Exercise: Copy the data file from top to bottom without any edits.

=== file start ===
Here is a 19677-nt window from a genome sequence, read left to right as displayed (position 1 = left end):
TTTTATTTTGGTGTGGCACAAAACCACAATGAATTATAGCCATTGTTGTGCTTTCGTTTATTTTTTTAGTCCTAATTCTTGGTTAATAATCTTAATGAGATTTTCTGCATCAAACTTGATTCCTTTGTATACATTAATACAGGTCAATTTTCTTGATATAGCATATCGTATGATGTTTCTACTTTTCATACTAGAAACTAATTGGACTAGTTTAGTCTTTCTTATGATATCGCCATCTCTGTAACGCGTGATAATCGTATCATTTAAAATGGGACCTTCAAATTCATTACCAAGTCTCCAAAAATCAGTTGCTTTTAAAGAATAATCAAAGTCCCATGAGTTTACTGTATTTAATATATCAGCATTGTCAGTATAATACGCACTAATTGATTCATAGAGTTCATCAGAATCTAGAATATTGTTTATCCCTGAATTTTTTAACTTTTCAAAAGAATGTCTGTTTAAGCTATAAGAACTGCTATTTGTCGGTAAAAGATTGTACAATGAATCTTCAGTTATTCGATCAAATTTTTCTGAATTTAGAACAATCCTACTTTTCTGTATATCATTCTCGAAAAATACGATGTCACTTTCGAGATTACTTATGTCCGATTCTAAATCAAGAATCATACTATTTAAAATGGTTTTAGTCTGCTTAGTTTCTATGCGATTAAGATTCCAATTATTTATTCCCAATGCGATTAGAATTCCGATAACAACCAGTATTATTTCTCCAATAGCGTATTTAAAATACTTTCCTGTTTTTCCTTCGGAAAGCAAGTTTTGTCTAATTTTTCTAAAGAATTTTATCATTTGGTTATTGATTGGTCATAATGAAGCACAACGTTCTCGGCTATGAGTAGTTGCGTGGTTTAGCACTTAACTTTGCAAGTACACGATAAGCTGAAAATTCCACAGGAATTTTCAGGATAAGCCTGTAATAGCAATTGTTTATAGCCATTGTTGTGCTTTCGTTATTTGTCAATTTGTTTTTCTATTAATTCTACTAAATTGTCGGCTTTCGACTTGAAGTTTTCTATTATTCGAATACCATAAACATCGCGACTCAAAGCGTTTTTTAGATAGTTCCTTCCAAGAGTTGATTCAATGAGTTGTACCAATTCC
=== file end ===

Here is a 19677-nt window from a genome sequence, read left to right as displayed (position 1 = left end):
TTTTATTTTGGTGTGGCACAAAACCACAATGAATTATAGCCATTGTTGTGCTTTCGTTTATTTTTTTAGTCCTAATTCTTGGTTAATAATCTTAATGAGATTTTCTGCATCAAACTTGATTCCTTTGTATACATTAATACAGGTCAATTTTCTTGATATAGCATATCGTATGATGTTTCTACTTTTCATACTAGAAACTAATTGGACTAGTTTAGTCTTTCTTATGATATCGCCATCTCTGTAACGCGTGATAATCGTATCATTTAAAATGGGACCTTCAAATTCATTACCAAGTCTCCAAAAATCAGTTGCTTTTAAAGAATAATCAAAGTCCCATGAGTTTACTGTATTTAATATATCAGCATTGTCAGTATAATACGCACTAATTGATTCATAGAGTTCATCAGAATCTAGAATATTGTTTATCCCTGAATTTTTTAACTTTTCAAAAGAATGTCTGTTTAAGCTATAAGAACTGCTATTTGTCGGTAAAAGATTGTACAATGAATCTTCAGTTATTCGATCAAATTTTTCTGAATTTAGAACAATCCTACTTTTCTGTATATCATTCTCGAAAAATACGATGTCACTTTCGAGATTACTTATGTCCGATTCTAAATCAAGAATCATACTATTTAAAATGGTTTTAGTCTGCTTAGTTTCTATGCGATTAAGATTCCAATTATTTATTCCCAATGCGATTAGAATTCCGATAACAACCAGTATTATTTCTCCAATAGCGTATTTAAAATACTTTCCTGTTTTTCCTTCGGAAAGCAAGTTTTGTCTAATTTTTCTAAAGAATTTTATCATTTGGTTATTGATTGGTCATAATGAAGCACAACGTTCTCGGCTATGAGTAGTTGCGTGGTTTAGCACTTAACTTTGCAAGTACACGATAAGCTGAAAATTCCACAGGAATTTTCAGGATAAGCCTGTAATAGCAATTGTTTATAGCCATTGTTGTGCTTTCGTTATTTGTCAATTTGTTTTTCTATTAATTCTACTAAATTGTCGGCTTTCGACTTGAAGTTTTCTATTATTCGAATACCATAAACATCGCGACTCAAAGCGTTTTTTAGATAGTTCCTTCCAAGAGTTGATTCAATGAGTTGTACCAATTCC